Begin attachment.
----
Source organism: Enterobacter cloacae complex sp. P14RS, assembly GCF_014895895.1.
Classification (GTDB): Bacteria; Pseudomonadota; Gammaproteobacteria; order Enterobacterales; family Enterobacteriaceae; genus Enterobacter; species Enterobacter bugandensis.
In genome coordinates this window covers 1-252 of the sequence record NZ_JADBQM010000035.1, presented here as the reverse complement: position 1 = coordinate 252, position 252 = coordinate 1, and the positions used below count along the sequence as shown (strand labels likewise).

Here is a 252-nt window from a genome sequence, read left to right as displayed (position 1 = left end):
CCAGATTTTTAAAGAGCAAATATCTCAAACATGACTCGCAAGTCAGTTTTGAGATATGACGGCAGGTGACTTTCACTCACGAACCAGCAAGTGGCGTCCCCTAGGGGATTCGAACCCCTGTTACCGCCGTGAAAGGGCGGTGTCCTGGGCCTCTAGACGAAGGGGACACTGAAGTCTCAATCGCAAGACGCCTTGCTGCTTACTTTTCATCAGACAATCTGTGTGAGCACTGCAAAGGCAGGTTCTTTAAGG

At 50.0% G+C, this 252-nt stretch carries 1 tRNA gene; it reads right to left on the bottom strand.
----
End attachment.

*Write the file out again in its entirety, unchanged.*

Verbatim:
Source organism: Enterobacter cloacae complex sp. P14RS, assembly GCF_014895895.1.
Classification (GTDB): Bacteria; Pseudomonadota; Gammaproteobacteria; order Enterobacterales; family Enterobacteriaceae; genus Enterobacter; species Enterobacter bugandensis.
In genome coordinates this window covers 1-252 of the sequence record NZ_JADBQM010000035.1, presented here as the reverse complement: position 1 = coordinate 252, position 252 = coordinate 1, and the positions used below count along the sequence as shown (strand labels likewise).

Here is a 252-nt window from a genome sequence, read left to right as displayed (position 1 = left end):
CCAGATTTTTAAAGAGCAAATATCTCAAACATGACTCGCAAGTCAGTTTTGAGATATGACGGCAGGTGACTTTCACTCACGAACCAGCAAGTGGCGTCCCCTAGGGGATTCGAACCCCTGTTACCGCCGTGAAAGGGCGGTGTCCTGGGCCTCTAGACGAAGGGGACACTGAAGTCTCAATCGCAAGACGCCTTGCTGCTTACTTTTCATCAGACAATCTGTGTGAGCACTGCAAAGGCAGGTTCTTTAAGG

At 50.0% G+C, this 252-nt stretch carries 1 tRNA gene; it reads right to left on the bottom strand.